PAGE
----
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The Wall of Shadows review - a holy Himalayan mountain and a Sherpa family's dilemma | reviews, news & interviews

The Wall of Shadows review - a holy Himalayan mountain and a Sherpa family's dilemma

The Wall of Shadows review - a holy Himalayan mountain and a Sherpa family's dilemma

Spectacular documentary explores Sherpa porters' real feelings about their foreign clients

Father and son: Ngada and DawaBraidmade Films/Tull Stories

“You’re mad to try and climb a holy mountain,” says Jomdoe, wife of Sherpa Ngada, as they argue over whether it’s more important to respect the body of God, aka the mountain Kumbhakarna in eastern Nepal, or to take the money earned from a dangerous climbing expedition that could help pay for their son’s education.

This beautiful, meditative film by director and climber Eliza Kubarska (K2: Touching the Sky) captures the power of the Himalayas with great intensity. Plot strands, though interesting, pale into insignificance in the face of Kumbhakarna, 7710 metres high, as yet unsullied by humans and more dangerous than over-populated, no longer holy Everest.

This is not a heroic Touching the Void mountaineering movie though – we see very little in the way of rappelling or belaying. Instead Kubarska concentrates on the western lack of understanding of Nepalese customs and knowledge, though it’s not always completely clear if this is a straight documentary or whether scenes are staged.

The legend goes that the mountain is the youngest of three brothers; the other two were envious of his talents and planned to murder him but were prevented from doing so by a holy monk, who turned them all into mountains. But Kumbhakarna remains the most powerful, tall and graceful of the three, and people believe that God lives within it. Others believe that the mountain is a sleeping demon, bent on exacting revenge from those that ask for favours.wallThe stunning Himalayan scenery, with its massive peaks of rock, ice and snow and soaring eagles, is spectacularly shot by cinematographer and co-writer Piotr Rosolowski. It forms an extraordinary, hypnotic backdrop to the family’s ordinary life in their summer and winter settlements: lugging baskets, tending to the oxen, preparing tea, playing games with piles of stones, drumming while streams of Buddhist prayer flags flap in the wind.

But the teenage son, Dawa, wants something more out of life than becoming a high-altitude porter like his father, who’s been to the top of Everest and other mountains many times but doesn't earn much. He wants to be a doctor and help people poorer than himself. There just isn’t the money, his mother tells him: “Take your load and get on with it.”

But his father, blinking and frowning nervously, seems to think that the money from this expedition may make a crucial difference to Dawa’s prospects, and after a fierce argument between husband and wife, she agrees to let him go, as long as he explains to the divine mountain that it’s because he needs to help his son. Then perhaps, if he finds the right words, God will understand and save him from death on the trek. She remembers her own journey to a base camp, pregnant and struggling with 25 kg loads on her back. Such is the life of the Sherpa, and Kubarska shows its harshness vividly.wallAt this point, a helicopter brings three seasoned climbers, determined to climb Kumbhakarna. They’re well known in the climbing world: two Russians, Sergey Nilov and Dmitry Golovchenko, and Marcin Tomaszewski, who's Polish. Soon there’s tension, as the alpinists seem in a tearing hurry and insist on starting the climb the next day, even though the weather doesn’t look good – the clouds are moving, constantly changing, a bad sign. But, says Ngada, they listen only to themselves. “Alpine climbers are usually stubborn people,” agrees another Sherpa. “They climb forcefully and give up only if it’s totally impossible.”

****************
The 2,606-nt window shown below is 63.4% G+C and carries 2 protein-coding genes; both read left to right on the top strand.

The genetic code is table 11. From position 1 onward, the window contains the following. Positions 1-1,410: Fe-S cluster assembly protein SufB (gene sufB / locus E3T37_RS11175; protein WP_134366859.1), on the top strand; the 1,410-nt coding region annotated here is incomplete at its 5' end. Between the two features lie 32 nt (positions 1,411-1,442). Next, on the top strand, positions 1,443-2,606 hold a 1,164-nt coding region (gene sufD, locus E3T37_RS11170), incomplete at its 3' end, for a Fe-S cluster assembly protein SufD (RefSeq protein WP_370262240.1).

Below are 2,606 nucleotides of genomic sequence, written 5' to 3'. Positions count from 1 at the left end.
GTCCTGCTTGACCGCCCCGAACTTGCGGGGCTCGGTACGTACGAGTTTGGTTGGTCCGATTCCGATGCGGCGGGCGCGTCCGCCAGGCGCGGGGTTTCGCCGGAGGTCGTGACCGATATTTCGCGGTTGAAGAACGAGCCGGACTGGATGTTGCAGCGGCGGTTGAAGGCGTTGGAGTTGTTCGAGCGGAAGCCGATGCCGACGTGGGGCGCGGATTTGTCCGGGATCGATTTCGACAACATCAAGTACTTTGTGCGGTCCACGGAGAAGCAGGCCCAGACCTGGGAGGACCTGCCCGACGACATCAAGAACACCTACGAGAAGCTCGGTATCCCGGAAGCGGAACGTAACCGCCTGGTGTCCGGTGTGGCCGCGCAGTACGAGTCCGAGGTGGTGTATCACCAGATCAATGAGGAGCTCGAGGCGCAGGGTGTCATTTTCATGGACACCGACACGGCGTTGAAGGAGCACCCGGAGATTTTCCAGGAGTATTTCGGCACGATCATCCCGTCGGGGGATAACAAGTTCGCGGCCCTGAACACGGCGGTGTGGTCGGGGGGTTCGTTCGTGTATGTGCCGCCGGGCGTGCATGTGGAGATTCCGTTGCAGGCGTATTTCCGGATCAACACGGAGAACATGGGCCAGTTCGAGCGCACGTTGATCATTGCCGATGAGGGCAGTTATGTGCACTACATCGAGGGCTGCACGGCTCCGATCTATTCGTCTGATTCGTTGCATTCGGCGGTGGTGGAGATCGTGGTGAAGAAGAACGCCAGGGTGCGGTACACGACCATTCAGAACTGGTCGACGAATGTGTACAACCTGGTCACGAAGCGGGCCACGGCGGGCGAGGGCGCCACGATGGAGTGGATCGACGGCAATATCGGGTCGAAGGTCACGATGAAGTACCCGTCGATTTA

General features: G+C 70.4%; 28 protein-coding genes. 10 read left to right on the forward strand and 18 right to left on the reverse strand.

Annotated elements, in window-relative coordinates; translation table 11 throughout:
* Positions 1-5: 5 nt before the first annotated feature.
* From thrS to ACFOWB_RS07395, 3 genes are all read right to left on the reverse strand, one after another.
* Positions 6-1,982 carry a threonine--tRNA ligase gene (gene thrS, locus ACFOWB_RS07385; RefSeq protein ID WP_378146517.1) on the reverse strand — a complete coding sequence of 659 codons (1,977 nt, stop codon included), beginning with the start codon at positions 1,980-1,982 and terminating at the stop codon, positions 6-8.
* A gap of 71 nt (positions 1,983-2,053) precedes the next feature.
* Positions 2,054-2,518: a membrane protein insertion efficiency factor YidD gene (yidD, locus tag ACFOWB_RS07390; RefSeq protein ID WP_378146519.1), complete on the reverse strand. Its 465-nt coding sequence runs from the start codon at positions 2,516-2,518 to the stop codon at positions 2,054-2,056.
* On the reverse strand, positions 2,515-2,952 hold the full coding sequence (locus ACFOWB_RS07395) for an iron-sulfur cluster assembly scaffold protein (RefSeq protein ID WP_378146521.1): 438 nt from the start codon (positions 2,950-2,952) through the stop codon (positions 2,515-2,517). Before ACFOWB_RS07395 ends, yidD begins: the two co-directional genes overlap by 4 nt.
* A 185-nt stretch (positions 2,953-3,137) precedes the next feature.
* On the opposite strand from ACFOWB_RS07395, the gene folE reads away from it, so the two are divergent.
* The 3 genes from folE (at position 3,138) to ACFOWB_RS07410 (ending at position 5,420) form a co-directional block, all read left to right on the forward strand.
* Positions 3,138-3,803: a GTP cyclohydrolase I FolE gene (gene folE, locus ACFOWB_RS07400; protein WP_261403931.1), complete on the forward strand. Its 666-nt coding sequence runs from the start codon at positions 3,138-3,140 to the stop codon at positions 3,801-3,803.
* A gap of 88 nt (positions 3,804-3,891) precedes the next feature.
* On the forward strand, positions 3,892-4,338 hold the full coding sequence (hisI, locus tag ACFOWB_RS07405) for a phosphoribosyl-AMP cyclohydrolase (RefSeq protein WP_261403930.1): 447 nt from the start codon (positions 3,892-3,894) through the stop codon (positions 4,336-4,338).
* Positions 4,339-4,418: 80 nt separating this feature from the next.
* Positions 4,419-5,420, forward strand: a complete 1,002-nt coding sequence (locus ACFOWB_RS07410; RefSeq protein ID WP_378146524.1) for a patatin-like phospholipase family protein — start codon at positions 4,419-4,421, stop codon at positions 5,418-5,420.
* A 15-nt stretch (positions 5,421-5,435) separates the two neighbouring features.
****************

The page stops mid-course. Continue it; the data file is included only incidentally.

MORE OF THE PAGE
Ngada doesn’t want to go, but if he doesn’t, he won’t be paid in spite of the time he’s already spent getting to base camp – difficult enough in itself – with his family (pictured above). They had to pay other people to look after their hens and goats, but none of that matters to the Nepali organisers. Meanwhile, Dawa’s doing his homework, perched on a rock while snow falls.

"This film isn't about climbing, it's about people," says one of the Russians scornfully. They show little respect for the Sherpas' prayer rituals. Then, in a fascinating exchange, Marcin, who, like Ngada, is a father, decides to trust his intuition: it’s all too risky, warm weather makes avalanches more likely, they haven’t acclimatised to the altitude properly, they’re not operating properly as a team. He’s not going with them, or, as he puts it rather formally, he's resigning from the climbing action. Shall we drink vodka, he asks, to seal the deal with no hard feelings? The Russians shrug. They're undeterred.

According to legend, Khumbakarna tells a seeker that the only gift he can give is to those who accept their limitations. "If you do so, I will let you leave unharmed and free to find your way." In the end, the mountain has the last word. Its summit remains unconquered.

Alpine climbers are usually stubborn people. They listen only to themselves


Editor Rating: 
Average: 4 (1 vote)

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